When it comes to spotting UFOs, most people usually think of New Mexico, not Colorado. Yet a small watchtower in the middle of the San Luis Valley is one of the top spots on the planet to view these unidentified objects, according to Judy Messoline, a cattle rancher-turned-UFOlogist who owns and operates it.

After Messoline moved to the valley to raise cattle, she often heard UFO stories. It got to the point, she says, that she’d giggle and say, “We need a UFO watchtower,” never dreaming that she would one day be the one to build it. But after four and a half years of being a rancher, Messoline could no longer afford to feed her cows and was forced to sell the herd. A short time later, while working at the gas station in Hooper, she was telling one of the local farmers that she didn’t want to be forced to sell her land, too. He said to her, “you need to put up that UFO Watchtower you’ve laughed about.”

Sensing that he was right, Messoline erected the UFO Watchtower in 2000. Since then there have been 96 sightings from the structure, 26 of which Messoline herself has witnessed (as of August 2015). “Keep in mind I had never seen anything prior to starting this little venture,” she says. “It’s been a real eye opener!”

The sightings can occur any time of day, explains Messoline, but they’re easiest to spot at night, when the dancing lights and erratic green streaks stand out in the valley’s clear, high air and dark skies. “We’ve also seen actual crafts, cigar shapes, saucers, and a couple we thought at first were birds,” she says.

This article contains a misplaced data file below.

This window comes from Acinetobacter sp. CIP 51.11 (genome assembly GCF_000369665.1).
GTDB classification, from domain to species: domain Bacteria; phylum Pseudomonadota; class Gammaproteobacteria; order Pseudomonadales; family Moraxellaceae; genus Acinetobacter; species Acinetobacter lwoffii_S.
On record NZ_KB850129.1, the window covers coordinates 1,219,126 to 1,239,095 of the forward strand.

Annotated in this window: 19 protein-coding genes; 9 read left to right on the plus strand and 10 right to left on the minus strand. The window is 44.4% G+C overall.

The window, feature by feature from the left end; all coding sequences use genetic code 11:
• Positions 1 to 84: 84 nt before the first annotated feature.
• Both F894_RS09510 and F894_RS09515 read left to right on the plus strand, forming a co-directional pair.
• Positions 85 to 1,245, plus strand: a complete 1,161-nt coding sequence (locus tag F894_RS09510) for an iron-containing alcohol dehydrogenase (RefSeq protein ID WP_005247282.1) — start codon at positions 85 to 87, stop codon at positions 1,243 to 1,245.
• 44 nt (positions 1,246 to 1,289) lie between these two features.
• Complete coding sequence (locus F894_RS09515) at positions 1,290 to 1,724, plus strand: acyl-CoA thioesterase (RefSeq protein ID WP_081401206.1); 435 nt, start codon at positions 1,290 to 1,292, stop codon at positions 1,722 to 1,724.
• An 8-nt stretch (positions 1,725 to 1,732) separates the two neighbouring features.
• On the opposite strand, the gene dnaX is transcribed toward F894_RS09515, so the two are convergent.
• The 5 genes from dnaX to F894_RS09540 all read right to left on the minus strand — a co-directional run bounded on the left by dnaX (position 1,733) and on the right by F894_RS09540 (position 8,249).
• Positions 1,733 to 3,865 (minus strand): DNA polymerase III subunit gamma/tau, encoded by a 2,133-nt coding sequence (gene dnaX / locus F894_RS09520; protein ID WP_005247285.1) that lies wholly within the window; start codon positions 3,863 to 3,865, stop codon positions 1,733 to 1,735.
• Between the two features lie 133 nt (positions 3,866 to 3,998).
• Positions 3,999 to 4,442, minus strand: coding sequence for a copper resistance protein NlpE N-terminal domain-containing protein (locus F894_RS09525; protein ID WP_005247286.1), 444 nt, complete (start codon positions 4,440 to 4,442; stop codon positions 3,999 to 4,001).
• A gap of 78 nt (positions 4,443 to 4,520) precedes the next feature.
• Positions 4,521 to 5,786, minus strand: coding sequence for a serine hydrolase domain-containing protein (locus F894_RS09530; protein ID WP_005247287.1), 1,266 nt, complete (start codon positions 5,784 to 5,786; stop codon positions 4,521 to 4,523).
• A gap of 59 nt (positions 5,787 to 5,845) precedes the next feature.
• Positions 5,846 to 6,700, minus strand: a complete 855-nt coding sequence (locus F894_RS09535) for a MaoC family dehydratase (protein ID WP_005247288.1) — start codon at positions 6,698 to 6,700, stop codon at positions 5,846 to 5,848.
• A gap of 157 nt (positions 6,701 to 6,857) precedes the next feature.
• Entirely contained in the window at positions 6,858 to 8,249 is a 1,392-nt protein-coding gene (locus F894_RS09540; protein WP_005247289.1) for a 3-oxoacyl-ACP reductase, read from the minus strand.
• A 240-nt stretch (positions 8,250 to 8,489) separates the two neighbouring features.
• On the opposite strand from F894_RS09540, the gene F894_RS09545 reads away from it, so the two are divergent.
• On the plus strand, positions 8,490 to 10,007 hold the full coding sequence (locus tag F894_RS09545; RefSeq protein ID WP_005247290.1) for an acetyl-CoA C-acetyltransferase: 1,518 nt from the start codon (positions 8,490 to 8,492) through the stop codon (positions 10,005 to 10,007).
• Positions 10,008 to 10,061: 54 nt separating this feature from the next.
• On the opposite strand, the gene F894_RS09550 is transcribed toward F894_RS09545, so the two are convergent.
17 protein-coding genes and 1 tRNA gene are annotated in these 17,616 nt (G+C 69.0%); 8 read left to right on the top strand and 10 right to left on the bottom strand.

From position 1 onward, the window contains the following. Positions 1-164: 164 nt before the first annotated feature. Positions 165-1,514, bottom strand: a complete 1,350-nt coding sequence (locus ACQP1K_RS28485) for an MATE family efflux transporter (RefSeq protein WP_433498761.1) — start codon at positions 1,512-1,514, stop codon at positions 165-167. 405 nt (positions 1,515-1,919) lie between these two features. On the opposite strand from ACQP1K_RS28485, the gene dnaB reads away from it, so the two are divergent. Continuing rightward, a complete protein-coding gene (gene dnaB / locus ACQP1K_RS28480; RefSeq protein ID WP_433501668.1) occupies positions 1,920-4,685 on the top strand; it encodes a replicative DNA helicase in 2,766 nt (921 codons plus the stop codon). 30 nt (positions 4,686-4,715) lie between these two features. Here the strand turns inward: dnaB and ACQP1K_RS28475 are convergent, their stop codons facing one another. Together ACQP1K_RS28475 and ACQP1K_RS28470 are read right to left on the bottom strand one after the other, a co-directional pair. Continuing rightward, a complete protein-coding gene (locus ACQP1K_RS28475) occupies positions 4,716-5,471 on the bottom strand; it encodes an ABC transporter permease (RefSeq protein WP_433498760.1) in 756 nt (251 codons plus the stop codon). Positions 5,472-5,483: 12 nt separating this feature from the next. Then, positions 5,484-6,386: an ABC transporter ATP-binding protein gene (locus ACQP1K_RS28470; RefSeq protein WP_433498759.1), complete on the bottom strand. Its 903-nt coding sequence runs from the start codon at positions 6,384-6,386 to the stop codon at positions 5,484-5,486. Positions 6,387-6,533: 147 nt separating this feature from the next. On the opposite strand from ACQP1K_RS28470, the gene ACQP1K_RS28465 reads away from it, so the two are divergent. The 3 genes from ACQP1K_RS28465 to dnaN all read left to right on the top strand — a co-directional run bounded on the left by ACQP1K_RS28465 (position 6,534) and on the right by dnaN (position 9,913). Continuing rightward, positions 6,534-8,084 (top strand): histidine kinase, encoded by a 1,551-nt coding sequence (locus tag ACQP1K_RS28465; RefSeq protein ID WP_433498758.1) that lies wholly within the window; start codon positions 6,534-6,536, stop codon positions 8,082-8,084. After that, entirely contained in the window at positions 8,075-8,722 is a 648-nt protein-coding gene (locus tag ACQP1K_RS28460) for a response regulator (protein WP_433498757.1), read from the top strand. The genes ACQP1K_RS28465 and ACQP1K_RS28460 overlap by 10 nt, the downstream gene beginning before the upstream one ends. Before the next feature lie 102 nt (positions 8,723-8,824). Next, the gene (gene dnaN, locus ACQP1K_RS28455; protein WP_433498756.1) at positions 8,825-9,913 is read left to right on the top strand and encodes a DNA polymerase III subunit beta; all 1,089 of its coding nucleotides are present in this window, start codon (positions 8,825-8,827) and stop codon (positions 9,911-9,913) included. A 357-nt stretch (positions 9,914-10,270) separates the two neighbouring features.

To take advantage of the prime middle-of-the-night viewing hours, visitors often camp on the property. Many sleep out under the stars on the tower, which is really more of a platform. The flat, white metal structure is perched directly above what Messoline calls the Healing Garden, where two large energy vortices are located—according to the more than 25 psychics who have visited the site.

The psychics marked the vortices’ centers with large stones and told Messoline that anyone who needs help in his or her life should go to the Garden and ask for it. To harness this force, Messoline encourages visitors to leave behind a trinket. “I’ve told folks to leave something in the Garden to get their energy there,” she says.

The scope and creativity of the Garden offerings are impressive, ranging from (hopefully expired) credit cards and half bottles of wine to alien paraphernalia and hundreds of pens sticking out of the ground in a fanciful, flower-like bed. Collectively these votives pay homage not only to the extraterrestrials that people hope to spot at the UFO Watchtower, but also to the 30,000 visitors from around the world—and possibly farther—who have landed here.

Visit: The UFO Watchtower is located just west of Highway 17 in the San Luis Valley, a few miles north of Hooper. The tower is open 24/7 year-round for viewing. There is a $2 per person (or $5 per car) admission fee. Primitive camping (with no water) costs $10 per tent, per night.

Terri Cook
Terri Cook
Terri Cook is an award-winning freelance writer based in Boulder. More of her work can be found at down2earthscience.com.